Maverick Magazine - Summer 2022 - Rethinking Chronic Care

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Benefits challenges loom on the horizon. Can your company weather the storm?


Artificial intelligence makes a real difference for Nayya’s customers.


Innovative companies are working to provide better access and affordable care.

At Omada Health, President Wei-Li Shao creates a “virtual-first” method of patient care.

Rethinking Chronic Care


A REVELATION ON EVERY PAGE They say the third time’s a charm. In the case of Maverick, I’d say the third issue is quite charming. Our latest edition of the magazine is crammed with some brilliant folks working to change health care for the better. As you saw on the cover of this issue, I was impressed with the story of Omada Health. What’s especially compelling about Omada is the engagement the company drives. This incredible company and president, Wei-Li Shao, demonstrate how the relationships between patients and providers are key to lifestyle changes that can bring improvements in mental and chronic conditions. To read more about Wei-Li and Omada Health, turn to Page 34. I was also intrigued by the story taking a look at some of the innovations happening at LCMC Health and Northwell Direct. I felt like the sentiments shared by these health system leaders echoed a lot of the concepts at the heart of Paytient, including the need to educate patients on the economics of health care and the healthiest possible ways to pay for that care. Paytient is all about eliminating barriers to care and empowering people to take charge of their health, so I suppose it was only natural that I was so drawn to their stories. You can learn more about the great work going on at both health systems on Page 28. I was equally enthralled with Nayya and the way it uses AI-driven insights and year-round guidance to eliminate some of the confusion common in health

care and benefits enrollment. Although there have been other organizations that have helped support folks working through their decisions in health care, Nayya is blazing new trails by using incredible data analysis and personalized suggestions. I particularly loved this quote from Nayya VP Aman Magoon: “When you personalize experiences by allowing employees to see things like what they’ve spent in the past, whether their favorite doctors are in-network, or how where they live impacts life insurance, you reduce the barrier to making smart decisions.” Get the full story on Nayya by flipping over to Page 18. Beyond those features, you can also find great profiles of companies like Beam Dental and Specialty Care Management. And for all the animal lovers out there, get an inside look at Embrace Pet Insurance. There are plenty of other mavericks you’ll find in this third volume of the magazine. Please enjoy learning about all of these cutting-edge organizations and the great work they’re doing in the space. I know I did!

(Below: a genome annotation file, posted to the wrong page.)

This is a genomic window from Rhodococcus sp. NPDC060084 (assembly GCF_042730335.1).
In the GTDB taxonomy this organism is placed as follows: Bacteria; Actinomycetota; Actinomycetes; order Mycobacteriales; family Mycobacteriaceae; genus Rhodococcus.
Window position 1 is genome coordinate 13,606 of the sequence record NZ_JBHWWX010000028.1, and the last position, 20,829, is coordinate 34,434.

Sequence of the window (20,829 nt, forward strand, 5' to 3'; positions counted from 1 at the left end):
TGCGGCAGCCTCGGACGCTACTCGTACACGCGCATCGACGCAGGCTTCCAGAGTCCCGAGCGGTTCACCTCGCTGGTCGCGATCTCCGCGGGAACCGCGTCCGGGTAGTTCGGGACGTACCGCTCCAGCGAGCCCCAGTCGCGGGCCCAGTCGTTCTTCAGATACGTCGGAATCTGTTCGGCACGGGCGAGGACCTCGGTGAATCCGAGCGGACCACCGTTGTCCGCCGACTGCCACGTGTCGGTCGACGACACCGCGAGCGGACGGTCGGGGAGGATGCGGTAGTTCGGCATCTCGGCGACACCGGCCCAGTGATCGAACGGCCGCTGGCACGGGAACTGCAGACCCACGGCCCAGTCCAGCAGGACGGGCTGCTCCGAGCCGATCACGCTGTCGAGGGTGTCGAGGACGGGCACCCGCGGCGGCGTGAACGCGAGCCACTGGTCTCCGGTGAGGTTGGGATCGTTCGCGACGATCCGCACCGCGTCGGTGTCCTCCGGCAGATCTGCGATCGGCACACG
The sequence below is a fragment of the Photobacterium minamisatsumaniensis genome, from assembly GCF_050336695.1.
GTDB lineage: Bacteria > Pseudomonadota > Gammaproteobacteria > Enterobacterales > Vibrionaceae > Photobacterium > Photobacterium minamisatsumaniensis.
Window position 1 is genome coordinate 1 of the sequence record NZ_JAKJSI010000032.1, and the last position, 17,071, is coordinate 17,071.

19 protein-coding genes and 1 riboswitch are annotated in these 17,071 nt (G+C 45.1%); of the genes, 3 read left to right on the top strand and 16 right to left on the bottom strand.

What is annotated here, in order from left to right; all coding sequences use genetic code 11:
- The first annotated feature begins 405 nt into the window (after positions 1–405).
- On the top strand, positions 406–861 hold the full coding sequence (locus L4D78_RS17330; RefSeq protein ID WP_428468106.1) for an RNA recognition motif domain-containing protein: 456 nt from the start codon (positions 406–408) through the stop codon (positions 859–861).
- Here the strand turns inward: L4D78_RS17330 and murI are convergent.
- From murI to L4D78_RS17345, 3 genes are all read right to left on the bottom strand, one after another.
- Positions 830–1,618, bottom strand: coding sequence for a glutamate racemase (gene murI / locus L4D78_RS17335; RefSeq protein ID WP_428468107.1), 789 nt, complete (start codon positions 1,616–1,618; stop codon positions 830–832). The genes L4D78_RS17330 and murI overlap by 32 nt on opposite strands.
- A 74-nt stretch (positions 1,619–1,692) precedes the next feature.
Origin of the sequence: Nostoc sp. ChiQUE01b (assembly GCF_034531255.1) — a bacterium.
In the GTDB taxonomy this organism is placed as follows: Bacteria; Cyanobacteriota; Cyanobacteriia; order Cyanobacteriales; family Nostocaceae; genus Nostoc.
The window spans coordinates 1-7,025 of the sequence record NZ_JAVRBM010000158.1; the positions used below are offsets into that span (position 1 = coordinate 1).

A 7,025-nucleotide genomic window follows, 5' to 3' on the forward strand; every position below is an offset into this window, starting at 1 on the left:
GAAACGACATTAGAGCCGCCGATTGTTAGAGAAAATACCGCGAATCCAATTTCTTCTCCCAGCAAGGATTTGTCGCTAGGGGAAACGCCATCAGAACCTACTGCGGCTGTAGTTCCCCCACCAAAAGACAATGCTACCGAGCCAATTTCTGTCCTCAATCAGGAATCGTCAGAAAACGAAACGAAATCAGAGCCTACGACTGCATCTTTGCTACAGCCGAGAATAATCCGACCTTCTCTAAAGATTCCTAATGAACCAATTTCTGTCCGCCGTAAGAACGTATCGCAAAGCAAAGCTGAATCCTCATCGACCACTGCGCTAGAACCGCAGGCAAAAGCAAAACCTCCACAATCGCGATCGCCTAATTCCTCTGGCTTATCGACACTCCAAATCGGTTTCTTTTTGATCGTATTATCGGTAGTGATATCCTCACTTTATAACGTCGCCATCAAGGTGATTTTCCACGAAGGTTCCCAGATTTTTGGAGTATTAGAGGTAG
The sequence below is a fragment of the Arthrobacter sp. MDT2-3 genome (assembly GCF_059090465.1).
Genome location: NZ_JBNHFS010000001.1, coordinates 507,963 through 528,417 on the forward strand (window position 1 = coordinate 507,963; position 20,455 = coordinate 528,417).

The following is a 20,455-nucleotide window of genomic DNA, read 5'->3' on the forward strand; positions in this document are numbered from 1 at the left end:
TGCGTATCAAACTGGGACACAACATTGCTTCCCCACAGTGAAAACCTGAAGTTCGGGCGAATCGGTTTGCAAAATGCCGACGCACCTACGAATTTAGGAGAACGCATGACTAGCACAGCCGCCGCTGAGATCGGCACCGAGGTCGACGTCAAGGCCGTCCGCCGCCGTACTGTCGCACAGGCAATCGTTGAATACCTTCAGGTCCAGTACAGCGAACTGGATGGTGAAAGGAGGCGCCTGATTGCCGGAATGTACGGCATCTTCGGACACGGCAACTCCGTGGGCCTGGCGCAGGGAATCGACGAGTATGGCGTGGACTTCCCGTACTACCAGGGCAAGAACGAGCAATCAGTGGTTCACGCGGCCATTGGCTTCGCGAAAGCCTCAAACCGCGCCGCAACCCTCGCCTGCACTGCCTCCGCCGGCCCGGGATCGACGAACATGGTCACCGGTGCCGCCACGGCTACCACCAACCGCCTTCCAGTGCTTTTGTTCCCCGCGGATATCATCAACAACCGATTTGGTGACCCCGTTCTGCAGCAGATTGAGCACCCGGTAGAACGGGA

Brian Whorley, Founder

Summer 2022 • Maverick |




Nayya personalizes care with AI-driven insights.

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Maverick magazine is published by: Paytient Technologies Inc. 1601 S. Providence Road Columbia, Missouri 65211 (573) 206-9147 Founder Brian Whorley Editor Ryan Gauthier Content Strategist Morgan Williams


Art Director Carolyn Preul Copy Editor Sandy Selby Contributing Writers Lola Butcher Olivia DeSmit Pamela Dimmick Amy Wilder



Groundbreaking companies are challenging the status quo in employee benefits.


Get to know Dr. Rachelle Scott of Eden Health.


Can your company weather the benefits challenges heading this way in 2023?


Two companies are united in a goal to improve transparency in health care.


Beam Dental enhances dental health with data.


Omada Health takes a virtualfirst approach to chronic care management.


Nayya uses technology to guide consumers to smarter decisions.


Embrace Pet Insurance aims to reinvent coverage for our furry friends.


Specialty Care Management changes the conversation about catastrophic claims.


Get to know Adriane Musuneggi of Accolade Inc.

Photographers CMJ Photography, LLC Juan Carlos Dominguez Rhonda Dumas Grace McConnell Walter Rachel Jessica Rudd Produced by Carriage House Publishers. Copyright Paytient Technologies Inc., 2022. All Rights Reserved. Production or use of any editorial or graphic content without the express written of Paytient Technologies Inc. is strictly prohibited. Postage paid at New Philadelphia, Ohio. Not responsible for omissions or information which has been misrepresented to this magazine.

Summer 2022 • Maverick |






he Mark Cuban Cost Plus Drug Company aims to fundamentally change the way the pharmaceutical industry operates. As a publicbenefit corporation, its social mission of improving public health is just as important as the bottom line. The company transparently charges a standard markup on every drug it sells. With the launch of its online pharmacy’s first inventory of 100 affordable generic drugs in January 2022, establishment as a vertically integrated pharmacy benefits manager, and construction of a state-of-the-art pharmaceutical factory in Dallas slated for completion by the end of 2022, the company is well on its way to making medication affordable for all. For more information, visit

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prescriptions: fertility :

GoodRx is the first and only prescription drug price comparison tool created for consumers with prices from pharmacies nationwide. The company gathers current prices and discounts on medications to help members find the lowest-cost pharmacies for their prescriptions — all 100% free with no registration required. GoodRx’s founders are seasoned technology executives who were early employees at Facebook, Yahoo, and other successful companies. The company has received seed funding from Founders Fund, GRP Partners, Highland Capital, SV Angel, Lerer Ventures, and others. For more information, visit